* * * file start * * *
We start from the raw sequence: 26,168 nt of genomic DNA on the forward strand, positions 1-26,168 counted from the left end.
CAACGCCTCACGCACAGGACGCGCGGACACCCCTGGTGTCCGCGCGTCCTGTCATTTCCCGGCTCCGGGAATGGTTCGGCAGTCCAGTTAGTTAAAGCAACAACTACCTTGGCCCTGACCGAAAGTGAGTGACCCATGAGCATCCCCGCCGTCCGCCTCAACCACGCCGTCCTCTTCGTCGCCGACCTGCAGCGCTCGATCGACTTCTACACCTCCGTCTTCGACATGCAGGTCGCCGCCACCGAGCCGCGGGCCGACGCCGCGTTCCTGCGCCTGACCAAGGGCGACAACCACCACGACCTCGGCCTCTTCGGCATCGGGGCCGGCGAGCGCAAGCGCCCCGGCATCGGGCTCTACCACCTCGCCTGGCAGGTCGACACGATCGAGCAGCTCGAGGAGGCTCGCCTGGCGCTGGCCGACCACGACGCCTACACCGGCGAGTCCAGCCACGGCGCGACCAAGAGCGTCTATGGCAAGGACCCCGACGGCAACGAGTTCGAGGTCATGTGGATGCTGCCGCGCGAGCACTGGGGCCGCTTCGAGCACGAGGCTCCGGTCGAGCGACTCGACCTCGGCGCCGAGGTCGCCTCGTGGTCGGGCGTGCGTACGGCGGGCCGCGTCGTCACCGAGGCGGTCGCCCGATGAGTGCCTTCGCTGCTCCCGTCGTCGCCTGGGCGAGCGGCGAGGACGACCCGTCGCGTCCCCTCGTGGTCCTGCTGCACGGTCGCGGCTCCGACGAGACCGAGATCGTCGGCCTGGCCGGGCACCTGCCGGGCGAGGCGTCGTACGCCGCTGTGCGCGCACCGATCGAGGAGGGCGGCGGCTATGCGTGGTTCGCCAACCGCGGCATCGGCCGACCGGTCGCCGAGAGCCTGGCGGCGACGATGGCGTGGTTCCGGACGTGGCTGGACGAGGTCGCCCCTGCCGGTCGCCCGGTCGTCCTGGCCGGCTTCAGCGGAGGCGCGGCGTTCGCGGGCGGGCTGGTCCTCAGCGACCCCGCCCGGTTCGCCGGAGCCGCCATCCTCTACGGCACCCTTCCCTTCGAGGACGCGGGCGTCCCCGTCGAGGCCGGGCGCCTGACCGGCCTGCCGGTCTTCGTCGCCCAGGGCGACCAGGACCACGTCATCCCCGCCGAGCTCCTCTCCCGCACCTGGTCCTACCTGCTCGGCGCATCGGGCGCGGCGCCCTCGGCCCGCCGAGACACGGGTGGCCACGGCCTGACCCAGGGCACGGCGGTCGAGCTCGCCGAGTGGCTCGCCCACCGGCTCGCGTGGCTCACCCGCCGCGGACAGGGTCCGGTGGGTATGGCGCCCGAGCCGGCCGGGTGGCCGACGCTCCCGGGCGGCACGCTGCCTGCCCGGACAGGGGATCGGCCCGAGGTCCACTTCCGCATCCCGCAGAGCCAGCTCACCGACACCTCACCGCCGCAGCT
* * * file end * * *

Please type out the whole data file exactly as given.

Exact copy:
We start from the raw sequence: 26,168 nt of genomic DNA on the forward strand, positions 1-26,168 counted from the left end.
CAACGCCTCACGCACAGGACGCGCGGACACCCCTGGTGTCCGCGCGTCCTGTCATTTCCCGGCTCCGGGAATGGTTCGGCAGTCCAGTTAGTTAAAGCAACAACTACCTTGGCCCTGACCGAAAGTGAGTGACCCATGAGCATCCCCGCCGTCCGCCTCAACCACGCCGTCCTCTTCGTCGCCGACCTGCAGCGCTCGATCGACTTCTACACCTCCGTCTTCGACATGCAGGTCGCCGCCACCGAGCCGCGGGCCGACGCCGCGTTCCTGCGCCTGACCAAGGGCGACAACCACCACGACCTCGGCCTCTTCGGCATCGGGGCCGGCGAGCGCAAGCGCCCCGGCATCGGGCTCTACCACCTCGCCTGGCAGGTCGACACGATCGAGCAGCTCGAGGAGGCTCGCCTGGCGCTGGCCGACCACGACGCCTACACCGGCGAGTCCAGCCACGGCGCGACCAAGAGCGTCTATGGCAAGGACCCCGACGGCAACGAGTTCGAGGTCATGTGGATGCTGCCGCGCGAGCACTGGGGCCGCTTCGAGCACGAGGCTCCGGTCGAGCGACTCGACCTCGGCGCCGAGGTCGCCTCGTGGTCGGGCGTGCGTACGGCGGGCCGCGTCGTCACCGAGGCGGTCGCCCGATGAGTGCCTTCGCTGCTCCCGTCGTCGCCTGGGCGAGCGGCGAGGACGACCCGTCGCGTCCCCTCGTGGTCCTGCTGCACGGTCGCGGCTCCGACGAGACCGAGATCGTCGGCCTGGCCGGGCACCTGCCGGGCGAGGCGTCGTACGCCGCTGTGCGCGCACCGATCGAGGAGGGCGGCGGCTATGCGTGGTTCGCCAACCGCGGCATCGGCCGACCGGTCGCCGAGAGCCTGGCGGCGACGATGGCGTGGTTCCGGACGTGGCTGGACGAGGTCGCCCCTGCCGGTCGCCCGGTCGTCCTGGCCGGCTTCAGCGGAGGCGCGGCGTTCGCGGGCGGGCTGGTCCTCAGCGACCCCGCCCGGTTCGCCGGAGCCGCCATCCTCTACGGCACCCTTCCCTTCGAGGACGCGGGCGTCCCCGTCGAGGCCGGGCGCCTGACCGGCCTGCCGGTCTTCGTCGCCCAGGGCGACCAGGACCACGTCATCCCCGCCGAGCTCCTCTCCCGCACCTGGTCCTACCTGCTCGGCGCATCGGGCGCGGCGCCCTCGGCCCGCCGAGACACGGGTGGCCACGGCCTGACCCAGGGCACGGCGGTCGAGCTCGCCGAGTGGCTCGCCCACCGGCTCGCGTGGCTCACCCGCCGCGGACAGGGTCCGGTGGGTATGGCGCCCGAGCCGGCCGGGTGGCCGACGCTCCCGGGCGGCACGCTGCCTGCCCGGACAGGGGATCGGCCCGAGGTCCACTTCCGCATCCCGCAGAGCCAGCTCACCGACACCTCACCGCCGCAGCT